1119. Healthcare Worker Hand Carriage of Klebsiella Pneumoniae Carbapenemase-Producing Enterobacteriaceae and other Gram Negative Rods at Long Term Acute Care Hospitals
Session: Oral Abstract Session: Improving Healthcare Worker Hand Hygiene Adherence
Friday, October 4, 2013: 2:00 PM
Room: The Moscone Center: 200-212

Background: Klebsiella pneumoniae carbapenemase-producing Enterobacteriaceae (KPC) can cause serious infections that may be untreatable due to multidrug resistance.  KPCs are primarily transmitted from patient-to-patient via healthcare worker (HCW) hands, making hand hygiene an important measure to control spread. We obtained HCW hand cultures as part of adherence monitoring during an intervention to control KPC spread in 4 Chicago long term acute care hospitals (LTACHs), where facility-wide HCW hand hygiene rates were 62-80% and patient KPC colonization rates were 21-57%.

Methods: During July 2012-April 2013, we cultured hands of a convenience sample of HCWs [clinical nursing assistants (CNAs), registered nurses (RNs), doctors (MDs), respiratory therapists (RTs), physical therapists (PTs) and others] at 4 LTACHs.  Hand cultures were taken before patient care via a modified “glove juice” technique with neutralizers.  Sampling solutions were filtered, and filters were placed onto MacConkey agar plates and incubated in ambient air at 35°C for 18-24 hours.  Individual colony morphologies were tested for blaKPC by PCR.  All blaKPC-positive isolates and a sample of blaKPC-negative isolates were identified to the species level.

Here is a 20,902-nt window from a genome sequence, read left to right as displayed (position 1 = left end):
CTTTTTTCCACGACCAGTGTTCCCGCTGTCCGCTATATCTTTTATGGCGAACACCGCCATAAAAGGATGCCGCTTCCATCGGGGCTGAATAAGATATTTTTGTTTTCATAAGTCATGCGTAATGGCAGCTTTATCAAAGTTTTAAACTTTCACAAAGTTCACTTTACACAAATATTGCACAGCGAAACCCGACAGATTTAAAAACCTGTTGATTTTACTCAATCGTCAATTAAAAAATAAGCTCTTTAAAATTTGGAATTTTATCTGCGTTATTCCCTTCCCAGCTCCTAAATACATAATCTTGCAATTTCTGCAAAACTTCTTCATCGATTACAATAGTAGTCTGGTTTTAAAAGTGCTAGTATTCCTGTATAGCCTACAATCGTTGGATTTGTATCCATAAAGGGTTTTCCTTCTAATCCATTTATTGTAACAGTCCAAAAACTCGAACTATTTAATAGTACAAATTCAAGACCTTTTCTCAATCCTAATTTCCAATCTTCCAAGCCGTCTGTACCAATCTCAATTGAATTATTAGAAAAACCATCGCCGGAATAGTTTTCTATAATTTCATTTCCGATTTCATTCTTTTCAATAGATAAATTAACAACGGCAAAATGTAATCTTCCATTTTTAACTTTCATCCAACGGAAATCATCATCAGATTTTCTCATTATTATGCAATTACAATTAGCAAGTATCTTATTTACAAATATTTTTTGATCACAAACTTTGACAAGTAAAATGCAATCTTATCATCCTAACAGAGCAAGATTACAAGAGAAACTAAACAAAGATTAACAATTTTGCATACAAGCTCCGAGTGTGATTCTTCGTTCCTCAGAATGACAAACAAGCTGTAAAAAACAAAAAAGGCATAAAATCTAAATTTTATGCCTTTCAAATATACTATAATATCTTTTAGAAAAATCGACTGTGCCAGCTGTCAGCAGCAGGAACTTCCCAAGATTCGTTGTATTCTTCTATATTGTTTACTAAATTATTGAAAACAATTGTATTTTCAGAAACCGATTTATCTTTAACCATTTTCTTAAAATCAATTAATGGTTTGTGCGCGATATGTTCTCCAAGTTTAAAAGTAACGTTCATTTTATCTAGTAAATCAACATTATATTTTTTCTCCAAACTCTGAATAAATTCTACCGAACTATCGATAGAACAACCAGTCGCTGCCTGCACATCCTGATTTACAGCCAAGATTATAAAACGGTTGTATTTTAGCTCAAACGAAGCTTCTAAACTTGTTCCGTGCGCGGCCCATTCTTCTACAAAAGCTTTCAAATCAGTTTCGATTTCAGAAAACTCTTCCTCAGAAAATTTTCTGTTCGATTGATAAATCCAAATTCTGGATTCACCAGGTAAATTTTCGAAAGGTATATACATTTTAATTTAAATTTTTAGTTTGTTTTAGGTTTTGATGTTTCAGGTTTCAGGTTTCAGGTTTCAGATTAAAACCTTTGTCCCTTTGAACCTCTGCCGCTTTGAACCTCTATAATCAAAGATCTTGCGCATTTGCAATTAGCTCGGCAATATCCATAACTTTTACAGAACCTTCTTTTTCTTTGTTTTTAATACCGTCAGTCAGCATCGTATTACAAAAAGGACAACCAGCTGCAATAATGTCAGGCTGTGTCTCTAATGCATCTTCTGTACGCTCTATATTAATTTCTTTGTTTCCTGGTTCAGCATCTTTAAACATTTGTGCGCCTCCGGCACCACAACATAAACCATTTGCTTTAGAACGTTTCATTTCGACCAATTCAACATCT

Results: 127 HCWs were cultured. Gram negative rods (GNRs) were isolated from 75.6% of hand cultures; 8 (6.3%) hand cultures grew KPC (Figure).  KPC species identified included K. pneumoniae (6 HCWs), Enterobacter aerogenes (1 HCW) and Leclercia adecarboxylata (1 HCW).  blaKPC-negative GNRs isolated from the first 7 HCWs found to have GNR hand carriage were Enterobacter cloacae , Acinetobacter lwoffii (3 HCWs each);  Enterobacter agglomerans, K. pneumoniae, Klebsiella oxytoca  (2 HCWs each); and Leclercia adecarboxylata, Escherichia coli, Pseudomonas oryzihabitans (1 HCW each).  31 HCWs (24.4%) wore rings, and 5 (3.9%) had a hand rash or wound, but statistical relation to GNR or KPC carriage was not evident. 

Conclusion: The proportion of HCWs with KPC and other GNRs on their hands was unexpectedly high.  In settings with high KPC patient colonization pressure, hand hygiene rates may have to be extremely high to avoid KPC spread.

Rosie D. Lyles-Banks, MD, MHA1, Karen Lolans-Mazza, BS2, Shayna Weiner, MPH3, Donald Blom, RN, BA3, Nicholas Moore, MS, MLS(ASCP)3, Michael Y. Lin, MD, MPH3, Robert A Weinstein, MD, FIDSA3, Mary K Hayden, MD, FSHEA, FIDSA2 and for the CDC Prevention Epicenter Program (RAW-PI), (1)Cook County Health and Hospitals System, Chicago, IL, (2)Rush Univ. Med. Ctr., Chicago, IL, (3)Rush University Medical Center, Chicago, IL

Disclosures:

R. D. Lyles-Banks, None

K. Lolans-Mazza, None

S. Weiner, None

D. Blom, None

N. Moore, None

M. Y. Lin, None

R. A. Weinstein, None

M. K. Hayden, Sage, Inc.: Sage is providing 2% CHG impregnated cloths at no charge to facilities that are participating in this study., Sage, Inc is supplying 2% CHG cloths for this study at no charge to participating facilities.

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